Coming to an inbox near you

I’ve talked before about doing a newsletter. Oddly enough, regular readers of my blog didn’t see a lot of use for it, most likely because they already know what I’m up to most of the time. I’m starting a newsletter anyway, to connect with people who read my stories elsewhere (or maybe who even buy my books) and want to know when I have something new coming out, as well as others who don’t find that blog reading is a good way to stay in touch.

The newsletter will launch in July and will come out twice a month. The first issue each month will include an episode of a steampunk serial, while the second will focus more on my mysteries, with character blurbs or perhaps recipes. All issues will talk about what I’m up to, what I’ve read recently that I’d like to recommend, and perhaps even posts I’ve had on the blog that might be worth checking out, for those who don’t already read it. Look for information on signing up soon.

Meanwhile, here’s the introduction to the steampunk serial, to whet your appetite:

We pelted across the grass, away from the village. Everything had been going so well, and then Felix had to go and mess it up, as usual. I was so busy running that it took me a moment to realize we were running toward the setting sun.

I tried to grab Felix’s sleeve to get his attention, but he nimbly dodged me, presumably thinking me one of the villagers. “We’re going the wrong way!”
He ignored me. What else was new? And I followed him, not having anything better to do. I didn’t like my chances with the villagers, so I had to trust him. Again, nothing new. I just hoped this escapade worked out better than his underwater-protection instant pontoons, which had failed while we were in the middle of a school of sharks. Not that sharks school, as he informed me at the time and on numerous occasions since.

The dry grass under our feet made running easy for both us and the villagers behind us, and they were used to the terrain. A spear whistled past me, close enough to make me redouble my speed.

“Relax, Owen,” Felix said. “They’re just getting the distance. They don’t want to hurt the pup. Anyway, we’ll be away before they get it right.”
The less I said to him about the pup, the better. “Away where?”

“Over the cliff, of course,” he shouted with a wild grin, as though the sharp rocks below held no fears for him. Perhaps they didn’t; Felix is more than a little unbalanced, I’m afraid.

That’s not what you want to hear, though. Like so many, you’ve probably bought into the myth and hype of Felix Wright, adventurer extraordinaire. Fair enough. There’s truth behind the legend, and he is undoubtedly the smartest person I know, except possibly for his twin — but we’ll get to that.

I’ll make it easy on you, go back and start over, tell you how we wound up on that cliff, running away from the villagers all because Felix had a hankering for a new pet. Soon you’ll know all you ever wanted to about the wild inventor of the west.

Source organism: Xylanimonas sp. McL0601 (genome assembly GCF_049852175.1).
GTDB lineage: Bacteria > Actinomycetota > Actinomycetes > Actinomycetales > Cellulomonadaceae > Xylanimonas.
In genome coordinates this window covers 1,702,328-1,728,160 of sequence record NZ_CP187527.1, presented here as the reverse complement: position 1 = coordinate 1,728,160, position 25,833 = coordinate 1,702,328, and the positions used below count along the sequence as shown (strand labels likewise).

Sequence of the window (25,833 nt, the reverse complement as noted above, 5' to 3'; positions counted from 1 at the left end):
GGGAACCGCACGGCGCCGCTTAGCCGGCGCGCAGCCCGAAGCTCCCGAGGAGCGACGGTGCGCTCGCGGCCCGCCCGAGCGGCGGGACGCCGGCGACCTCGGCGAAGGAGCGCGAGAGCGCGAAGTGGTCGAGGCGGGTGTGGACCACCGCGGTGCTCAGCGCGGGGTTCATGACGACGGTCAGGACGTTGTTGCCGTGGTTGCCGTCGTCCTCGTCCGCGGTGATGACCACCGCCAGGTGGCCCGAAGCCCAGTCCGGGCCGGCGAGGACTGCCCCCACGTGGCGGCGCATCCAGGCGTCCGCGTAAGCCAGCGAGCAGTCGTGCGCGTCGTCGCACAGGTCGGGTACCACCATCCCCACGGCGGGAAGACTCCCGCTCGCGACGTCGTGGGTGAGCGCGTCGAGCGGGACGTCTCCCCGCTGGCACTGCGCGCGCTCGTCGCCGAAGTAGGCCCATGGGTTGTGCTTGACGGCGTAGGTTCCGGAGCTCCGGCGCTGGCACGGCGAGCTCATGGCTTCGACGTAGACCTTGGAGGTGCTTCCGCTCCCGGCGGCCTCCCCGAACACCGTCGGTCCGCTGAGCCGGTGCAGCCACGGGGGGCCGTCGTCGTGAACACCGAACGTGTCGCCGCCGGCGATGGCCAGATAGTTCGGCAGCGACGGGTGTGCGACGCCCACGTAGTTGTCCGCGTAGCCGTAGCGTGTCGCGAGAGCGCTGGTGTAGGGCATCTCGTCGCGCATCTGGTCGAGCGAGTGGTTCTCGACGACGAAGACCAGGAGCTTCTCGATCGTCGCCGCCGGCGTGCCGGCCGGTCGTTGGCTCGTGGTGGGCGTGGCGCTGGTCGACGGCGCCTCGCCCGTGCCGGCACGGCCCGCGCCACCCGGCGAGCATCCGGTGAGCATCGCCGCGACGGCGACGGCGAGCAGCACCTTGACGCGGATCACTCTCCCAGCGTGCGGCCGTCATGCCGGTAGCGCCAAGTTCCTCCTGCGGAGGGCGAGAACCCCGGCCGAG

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  1. I used to send out a travel newsletter to keep friends and family updated during my first few years living in Viet Nam. I noticed that when I kept them short, people seemed to read them and I got lots of feedback. When I started to make them longer, I think people decided they’d read later and then forget, or just skim through them. I stopped sending them out after a while, but I’m glad I did it, because I ended up with a whole lot of writing that I was able to turn into essays. Recipes is a good idea…people always like to read about food.

    Enjoyed your steampunk intro…looking forward to the next installment. Will you be posting them here on your blog as well as in the newsletters?

    • Thank you!

      I’ll probably have to experiment with length a bit, for sure. I looked for analytics for open rates based on length but couldn’t find any. I found articles that suggested blog posts around 1,600 words are most likely to be read completely, while longer posts are more likely to be shared on social media. I doubt that’ll directly transfer to e-mail newsletters, though.

      I’m glad you enjoyed the intro. The current plan is to have the steampunk be a newsletter exclusive, as an incentive for people to subscribe and read. I may revisit that idea in a few months, however.

  2. I enjoyed your steampunk intro too, and will sign up to continue reading it in your newsletter. 🙂

    Recently, I polled my followers on Tumblr to ask if they’d be interested in a newsletter if I started one. They wouldn’t. YA readers don’t do newsletters.

    • Thanks, David!

      I imagine that adult readers of YA might do newsletters, but there’s no need for you to overtax yourself by adding more work to your schedule. You’ve got enough to deal with.

  3. Behind as usual, but neat intro. I don’t like serials as a matter of course, but I’ll try yours out because it feels more episodic (still waiting for Sabra to be released as a book :)).

    • 🙂 Thanks.

      This is definitely going to be more of a traditional serial than Sabra is. (And I’ll be releasing Sabra as a book no sooner than halfway through, and possibly not until it’s complete, depending on whether people start giving me feedback on where they think the story ought to go.)

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